Why Is The Game Called Football?
Like the game itself, the word “football” has foreign ancestors. Historians trace American football back to two European cousins, soccer and rugby. Both began as kicking games.
Soccer- the most popular sport in the world – was originally known as “association football.” Newspapers seeking a shorter phrase began to refer to it as “assoc.” That name was soon shortened to “soc” and then grew back a bit to “soccer.”
While rugby also began as a football game, in 1823 something occurred that changed the kicking game forever. A player named William Webb Ellis, instead of kicking the ball over the goal line, picked it up and ran it across. At first, observers didn’t know what to think. Eventually, the agreed it was a good idea. The game was played at the Rugby School and became known as rugby football, later shortened to rugby.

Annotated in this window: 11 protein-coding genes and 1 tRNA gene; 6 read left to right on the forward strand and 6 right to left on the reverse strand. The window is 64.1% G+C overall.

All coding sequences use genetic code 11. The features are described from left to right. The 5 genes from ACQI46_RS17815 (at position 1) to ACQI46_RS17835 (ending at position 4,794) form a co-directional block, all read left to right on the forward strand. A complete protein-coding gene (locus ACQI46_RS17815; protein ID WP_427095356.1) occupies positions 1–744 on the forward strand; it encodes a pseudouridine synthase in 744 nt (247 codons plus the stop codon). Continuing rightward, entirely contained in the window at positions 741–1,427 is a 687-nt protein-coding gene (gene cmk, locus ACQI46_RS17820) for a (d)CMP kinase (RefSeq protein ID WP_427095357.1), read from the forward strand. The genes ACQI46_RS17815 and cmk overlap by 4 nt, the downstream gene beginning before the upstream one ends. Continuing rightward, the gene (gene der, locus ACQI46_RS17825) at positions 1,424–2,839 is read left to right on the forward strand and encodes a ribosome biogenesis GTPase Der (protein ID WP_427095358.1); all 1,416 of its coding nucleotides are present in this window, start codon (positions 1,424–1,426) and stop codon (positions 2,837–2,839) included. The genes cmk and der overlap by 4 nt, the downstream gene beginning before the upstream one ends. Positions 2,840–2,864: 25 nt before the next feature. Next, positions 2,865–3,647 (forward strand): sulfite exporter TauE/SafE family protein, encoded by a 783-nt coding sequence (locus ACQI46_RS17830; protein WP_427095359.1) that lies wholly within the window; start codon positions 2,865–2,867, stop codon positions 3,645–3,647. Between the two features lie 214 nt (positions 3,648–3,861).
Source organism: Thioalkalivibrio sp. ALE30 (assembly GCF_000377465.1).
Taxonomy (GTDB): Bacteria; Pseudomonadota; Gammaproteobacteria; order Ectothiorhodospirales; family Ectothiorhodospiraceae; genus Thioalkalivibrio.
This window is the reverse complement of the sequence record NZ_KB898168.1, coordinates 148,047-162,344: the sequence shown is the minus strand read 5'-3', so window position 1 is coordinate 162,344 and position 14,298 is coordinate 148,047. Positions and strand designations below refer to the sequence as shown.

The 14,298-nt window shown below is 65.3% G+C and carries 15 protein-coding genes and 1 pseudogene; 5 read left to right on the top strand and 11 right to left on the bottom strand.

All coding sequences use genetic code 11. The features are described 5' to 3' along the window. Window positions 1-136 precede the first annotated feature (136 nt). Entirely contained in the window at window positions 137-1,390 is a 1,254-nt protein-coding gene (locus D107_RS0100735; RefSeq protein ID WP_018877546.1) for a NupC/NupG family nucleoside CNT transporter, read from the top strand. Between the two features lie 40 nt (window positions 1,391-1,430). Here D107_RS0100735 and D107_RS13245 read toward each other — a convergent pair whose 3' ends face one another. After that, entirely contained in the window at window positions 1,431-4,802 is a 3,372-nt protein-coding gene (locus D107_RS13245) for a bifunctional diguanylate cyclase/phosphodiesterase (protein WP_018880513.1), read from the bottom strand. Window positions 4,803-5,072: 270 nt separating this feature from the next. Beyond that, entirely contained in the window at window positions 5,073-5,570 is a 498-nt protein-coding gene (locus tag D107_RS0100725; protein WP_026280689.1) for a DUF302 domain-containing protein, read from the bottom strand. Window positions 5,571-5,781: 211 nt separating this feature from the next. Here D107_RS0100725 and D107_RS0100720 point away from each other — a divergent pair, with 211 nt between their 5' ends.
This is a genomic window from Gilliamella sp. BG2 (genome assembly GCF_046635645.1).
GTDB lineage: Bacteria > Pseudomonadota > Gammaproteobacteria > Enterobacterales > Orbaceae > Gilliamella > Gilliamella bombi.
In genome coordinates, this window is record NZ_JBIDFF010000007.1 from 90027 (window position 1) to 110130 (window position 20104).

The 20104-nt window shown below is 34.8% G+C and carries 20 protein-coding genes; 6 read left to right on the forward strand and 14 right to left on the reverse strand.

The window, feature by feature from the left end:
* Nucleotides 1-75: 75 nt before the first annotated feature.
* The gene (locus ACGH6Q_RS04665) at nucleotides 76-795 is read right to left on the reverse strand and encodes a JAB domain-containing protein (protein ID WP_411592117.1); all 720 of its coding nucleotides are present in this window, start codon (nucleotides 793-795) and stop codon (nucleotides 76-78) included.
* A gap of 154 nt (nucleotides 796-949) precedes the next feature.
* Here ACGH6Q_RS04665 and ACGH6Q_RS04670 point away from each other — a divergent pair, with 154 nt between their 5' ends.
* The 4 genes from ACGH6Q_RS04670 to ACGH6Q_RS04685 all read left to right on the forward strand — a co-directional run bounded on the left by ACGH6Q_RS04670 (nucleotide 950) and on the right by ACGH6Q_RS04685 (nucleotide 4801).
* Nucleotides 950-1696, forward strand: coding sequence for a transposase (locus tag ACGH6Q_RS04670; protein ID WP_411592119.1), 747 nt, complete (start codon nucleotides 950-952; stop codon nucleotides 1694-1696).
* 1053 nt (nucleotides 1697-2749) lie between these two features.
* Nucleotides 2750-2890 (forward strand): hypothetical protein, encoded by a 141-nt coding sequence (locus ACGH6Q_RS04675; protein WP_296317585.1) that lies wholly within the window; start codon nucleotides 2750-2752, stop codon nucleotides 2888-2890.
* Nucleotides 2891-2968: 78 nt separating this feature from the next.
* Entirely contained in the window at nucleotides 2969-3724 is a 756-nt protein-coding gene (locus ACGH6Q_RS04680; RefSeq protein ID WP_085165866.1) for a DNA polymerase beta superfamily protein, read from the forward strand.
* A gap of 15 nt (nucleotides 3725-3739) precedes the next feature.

Both soccer-style football and rugby-style football eventually found their way to America. What resulted was an American combination of the two games. It was until much later (1906) that forward passing was allowed. So because the American game was really just another form of the European football games, it too became known as football.
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